The UN climate summit, like its predecessors, has been extended into the weekend. There were reasons to be optimistic, but the delegates of the 195 countries haven't managed to get their work done in time.
The "spirit of Lima," the "great launch," a "new era of climate protection:" This climate summit was expected to be a successful top-notch conference.
Beforehand, after years of blocking progress at the climate talks, China and the US had promised to be more proactive. But the longer the conference went on, the more old conflicts came up.
On one side of the conflict line there are industrialized nations, reluctant to curb their carbon emissions, on the other side stand developing nations who are interested mainly in compensation for climate impacts.
One could still claim that this conference had a "new spirit." Has the American secretary of state ever taken the stage of a UN conference to vigorously call for climate action? It seemed to be showtime when John Kerry delivered his speech, as a crowd of journalists and bodyguards followed him to the press conference.
"We simply don't have time to sit around going back and forth about whose responsibility it is to act. Pretty simple, folks: It's everyone's responsibility," said Kerry.
And, referring to the developing countries, from which he expects more effective climate action, he added: "Rich nations have to play a major role in cutting emissions, but that doesn't mean that other nations are just free to go off and repeat the mistakes of the past."
Hendricks: 'We will make it'
On Friday, German Environment Minister Barbara Hendricks sat in the office of the German delegation and tried to cheer everyone up.
"Paris is still far away, but we will make it," she said. Paris is the host of the next climate conference in December 2015. Officials hope to sign a new climate treaty there that will require countries to reduce their greenhouse gas emissions. All countries are supposed to sign this agreement, and the purpose of the climate summit in Peru is to pave the way for the treaty.
Under the old climate treaty, the Kyoto Protocol, just 38 nations had promised to curb their emissions. Those were the richest nations, or rather the ones who were thought to be the richest at the beginning of the 1990s. But the world has changed since then: Today, developing and emerging countries, mainly China, are responsible for more than half of the annual emissions.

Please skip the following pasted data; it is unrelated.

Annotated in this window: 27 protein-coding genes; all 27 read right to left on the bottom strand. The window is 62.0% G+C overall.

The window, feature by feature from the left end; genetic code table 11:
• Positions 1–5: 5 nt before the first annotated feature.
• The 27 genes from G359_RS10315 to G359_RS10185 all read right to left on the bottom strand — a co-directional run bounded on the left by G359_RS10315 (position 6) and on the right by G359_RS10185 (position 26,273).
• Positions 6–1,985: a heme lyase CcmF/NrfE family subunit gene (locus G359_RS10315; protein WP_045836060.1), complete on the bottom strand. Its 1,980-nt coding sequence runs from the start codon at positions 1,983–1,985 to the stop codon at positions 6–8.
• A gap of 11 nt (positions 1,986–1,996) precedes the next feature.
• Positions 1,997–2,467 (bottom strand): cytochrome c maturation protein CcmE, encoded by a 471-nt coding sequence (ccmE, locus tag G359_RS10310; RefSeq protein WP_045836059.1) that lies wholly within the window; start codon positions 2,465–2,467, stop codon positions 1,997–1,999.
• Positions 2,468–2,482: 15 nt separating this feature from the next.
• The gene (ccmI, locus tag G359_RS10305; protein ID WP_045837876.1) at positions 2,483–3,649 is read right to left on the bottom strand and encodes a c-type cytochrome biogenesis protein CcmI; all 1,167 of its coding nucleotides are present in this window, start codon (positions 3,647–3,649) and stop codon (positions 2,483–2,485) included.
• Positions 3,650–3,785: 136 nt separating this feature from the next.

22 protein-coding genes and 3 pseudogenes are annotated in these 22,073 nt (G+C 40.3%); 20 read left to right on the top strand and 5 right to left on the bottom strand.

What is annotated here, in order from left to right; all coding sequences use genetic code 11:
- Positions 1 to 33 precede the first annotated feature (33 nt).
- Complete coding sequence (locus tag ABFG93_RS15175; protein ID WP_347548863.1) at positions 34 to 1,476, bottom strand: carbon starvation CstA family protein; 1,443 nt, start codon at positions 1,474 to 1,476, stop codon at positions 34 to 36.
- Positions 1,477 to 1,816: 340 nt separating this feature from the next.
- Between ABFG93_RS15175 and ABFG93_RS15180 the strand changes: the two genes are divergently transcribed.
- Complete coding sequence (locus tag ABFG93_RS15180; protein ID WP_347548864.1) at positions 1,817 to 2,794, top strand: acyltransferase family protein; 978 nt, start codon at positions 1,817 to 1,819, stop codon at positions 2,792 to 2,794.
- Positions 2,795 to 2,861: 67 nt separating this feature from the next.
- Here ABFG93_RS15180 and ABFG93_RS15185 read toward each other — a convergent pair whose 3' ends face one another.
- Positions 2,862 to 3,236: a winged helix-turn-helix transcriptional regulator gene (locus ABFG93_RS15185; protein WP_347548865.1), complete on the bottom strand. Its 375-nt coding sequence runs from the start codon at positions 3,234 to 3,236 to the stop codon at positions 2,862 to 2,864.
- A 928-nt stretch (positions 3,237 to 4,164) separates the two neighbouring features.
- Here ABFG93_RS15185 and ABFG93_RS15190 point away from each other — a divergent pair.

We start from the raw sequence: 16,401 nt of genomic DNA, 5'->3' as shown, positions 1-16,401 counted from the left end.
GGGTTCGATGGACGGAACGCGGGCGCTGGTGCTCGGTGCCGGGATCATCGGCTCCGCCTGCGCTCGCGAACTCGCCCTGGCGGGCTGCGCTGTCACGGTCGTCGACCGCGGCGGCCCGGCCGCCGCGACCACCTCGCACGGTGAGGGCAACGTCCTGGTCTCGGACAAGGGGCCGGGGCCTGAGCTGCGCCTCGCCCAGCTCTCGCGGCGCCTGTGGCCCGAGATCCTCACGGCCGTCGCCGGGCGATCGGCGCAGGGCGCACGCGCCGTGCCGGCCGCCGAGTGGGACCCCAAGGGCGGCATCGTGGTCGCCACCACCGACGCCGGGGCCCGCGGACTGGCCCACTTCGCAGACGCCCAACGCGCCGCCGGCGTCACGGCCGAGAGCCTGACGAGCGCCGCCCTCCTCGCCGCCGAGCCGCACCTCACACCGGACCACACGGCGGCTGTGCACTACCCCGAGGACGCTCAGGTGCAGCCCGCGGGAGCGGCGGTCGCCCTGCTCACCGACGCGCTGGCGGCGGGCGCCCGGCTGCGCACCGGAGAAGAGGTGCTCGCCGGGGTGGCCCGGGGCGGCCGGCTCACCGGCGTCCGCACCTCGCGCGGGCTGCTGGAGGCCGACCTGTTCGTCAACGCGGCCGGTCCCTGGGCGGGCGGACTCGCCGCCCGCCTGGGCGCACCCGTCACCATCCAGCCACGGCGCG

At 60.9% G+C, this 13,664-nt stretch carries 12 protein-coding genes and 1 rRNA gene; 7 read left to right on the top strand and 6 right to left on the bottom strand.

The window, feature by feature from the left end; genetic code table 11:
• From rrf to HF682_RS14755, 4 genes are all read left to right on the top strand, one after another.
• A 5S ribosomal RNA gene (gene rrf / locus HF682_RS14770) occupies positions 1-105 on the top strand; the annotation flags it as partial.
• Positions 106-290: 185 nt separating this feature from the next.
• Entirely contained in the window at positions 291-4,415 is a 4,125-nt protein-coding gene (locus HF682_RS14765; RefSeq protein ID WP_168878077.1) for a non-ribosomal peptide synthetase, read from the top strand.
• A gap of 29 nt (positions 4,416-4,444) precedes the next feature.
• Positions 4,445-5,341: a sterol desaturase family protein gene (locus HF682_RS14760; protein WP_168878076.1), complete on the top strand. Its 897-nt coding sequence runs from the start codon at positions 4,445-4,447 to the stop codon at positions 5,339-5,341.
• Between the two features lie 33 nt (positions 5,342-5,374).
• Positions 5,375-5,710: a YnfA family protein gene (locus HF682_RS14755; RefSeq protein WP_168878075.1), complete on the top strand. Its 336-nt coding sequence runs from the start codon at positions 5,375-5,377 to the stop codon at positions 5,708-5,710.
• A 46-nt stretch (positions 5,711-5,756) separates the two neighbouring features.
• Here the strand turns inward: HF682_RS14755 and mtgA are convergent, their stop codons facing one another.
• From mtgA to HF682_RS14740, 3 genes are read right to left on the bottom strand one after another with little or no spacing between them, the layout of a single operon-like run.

Negotiating and haggling
At climate summits delegates negotiate, bargain, haggle, and this one is no exception. Who will reduce greenhouse gas emissions to what extent, who will provide financial support to the countries of the global south?
China does not want to be counted as an industrialized nation. Neither does Saudi Arabia, which is particularly absurd. The Europeans are asking the US to have their climate pledges assessed by international experts. Will they really keep their promises? At this point, even Kerry can't keep up the high spirits.
The matter in hand is so complex and contradictory that the negotiations are expected to drag on until late Saturday. It's not clear what will come out of the meeting, but the delegates have been given a watered-down version of the original draft conclusion. The only comfort is that the "spirit of Lima" is still there. Nobody opposes the new treaty as a matter of principle.
Bärbel Höhn, a member of the German Greens and head of the environment committee in the German Bundestag, believes that this is not a result of the actual climate summit. In her view, it's rather the current developments in the energy sector that are having a positive effect.
"Renewable energies have become a lot cheaper, they are a real alternative to coal and nuclear energy. And the bigger countries face problems with their coal power plants," she said. "In China for example, health is a big issue. All this is convincing governments to protect the climate in their own countries, and that way, progress is being made on global climate protection."
Still, the Lima round of climate negotiations has to be brought to a conclusion. The delegates still have another round of tough negotiations ahead of them.